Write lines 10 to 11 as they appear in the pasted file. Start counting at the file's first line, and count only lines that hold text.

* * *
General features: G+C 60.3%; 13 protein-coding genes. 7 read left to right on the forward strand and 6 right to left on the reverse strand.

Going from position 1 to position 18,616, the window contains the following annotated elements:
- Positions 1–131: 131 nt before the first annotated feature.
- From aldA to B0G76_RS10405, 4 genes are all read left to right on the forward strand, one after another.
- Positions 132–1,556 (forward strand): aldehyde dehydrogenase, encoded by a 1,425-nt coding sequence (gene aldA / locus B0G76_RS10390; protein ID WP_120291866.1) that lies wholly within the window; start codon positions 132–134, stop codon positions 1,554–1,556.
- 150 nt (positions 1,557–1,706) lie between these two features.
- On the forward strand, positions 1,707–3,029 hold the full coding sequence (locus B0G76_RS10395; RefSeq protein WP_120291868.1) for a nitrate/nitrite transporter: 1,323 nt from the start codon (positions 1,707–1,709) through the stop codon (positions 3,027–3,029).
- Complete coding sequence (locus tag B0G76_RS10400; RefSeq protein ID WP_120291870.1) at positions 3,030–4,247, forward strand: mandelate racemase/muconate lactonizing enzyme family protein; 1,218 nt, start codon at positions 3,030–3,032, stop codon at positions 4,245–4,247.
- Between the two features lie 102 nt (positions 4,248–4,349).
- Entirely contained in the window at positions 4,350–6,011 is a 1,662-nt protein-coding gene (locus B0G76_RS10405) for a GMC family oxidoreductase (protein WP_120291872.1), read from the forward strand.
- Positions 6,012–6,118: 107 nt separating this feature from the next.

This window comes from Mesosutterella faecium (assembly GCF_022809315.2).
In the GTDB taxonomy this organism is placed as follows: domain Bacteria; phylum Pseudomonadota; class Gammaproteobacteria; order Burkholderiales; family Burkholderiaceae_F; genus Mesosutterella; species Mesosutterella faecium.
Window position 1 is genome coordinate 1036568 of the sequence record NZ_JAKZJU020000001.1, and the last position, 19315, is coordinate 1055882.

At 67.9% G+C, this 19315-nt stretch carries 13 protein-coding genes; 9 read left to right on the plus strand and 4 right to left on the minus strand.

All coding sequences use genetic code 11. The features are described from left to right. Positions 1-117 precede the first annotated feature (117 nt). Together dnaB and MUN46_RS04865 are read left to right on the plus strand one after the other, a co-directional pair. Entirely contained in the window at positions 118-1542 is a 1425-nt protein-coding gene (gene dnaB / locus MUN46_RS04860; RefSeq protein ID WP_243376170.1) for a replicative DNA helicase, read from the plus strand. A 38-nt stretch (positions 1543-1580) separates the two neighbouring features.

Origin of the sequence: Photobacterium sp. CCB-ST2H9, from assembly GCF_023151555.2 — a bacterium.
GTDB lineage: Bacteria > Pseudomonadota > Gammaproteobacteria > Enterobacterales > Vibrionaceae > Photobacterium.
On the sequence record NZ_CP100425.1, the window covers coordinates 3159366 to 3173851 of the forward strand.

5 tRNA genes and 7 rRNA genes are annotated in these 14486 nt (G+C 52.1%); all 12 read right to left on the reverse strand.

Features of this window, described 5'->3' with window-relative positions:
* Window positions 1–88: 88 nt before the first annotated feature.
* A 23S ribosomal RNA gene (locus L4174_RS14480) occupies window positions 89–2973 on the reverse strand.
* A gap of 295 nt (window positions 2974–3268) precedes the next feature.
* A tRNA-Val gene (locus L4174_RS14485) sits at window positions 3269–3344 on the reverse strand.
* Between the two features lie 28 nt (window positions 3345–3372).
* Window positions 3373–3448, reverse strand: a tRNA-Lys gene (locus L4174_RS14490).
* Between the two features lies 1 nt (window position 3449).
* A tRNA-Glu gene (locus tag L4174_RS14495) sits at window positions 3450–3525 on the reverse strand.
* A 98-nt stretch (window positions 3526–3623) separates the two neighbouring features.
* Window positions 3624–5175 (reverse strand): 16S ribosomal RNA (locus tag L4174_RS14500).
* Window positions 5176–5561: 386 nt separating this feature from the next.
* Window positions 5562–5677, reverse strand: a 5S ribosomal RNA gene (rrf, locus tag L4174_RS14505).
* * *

- Entirely contained in the window at positions 4,350–6,011 is a 1,662-nt protein-coding gene (locus B0G76_RS10405) for a GMC family oxidoreductase (protein WP_120291872.1), read from the forward strand.
- Positions 6,012–6,118: 107 nt separating this feature from the next.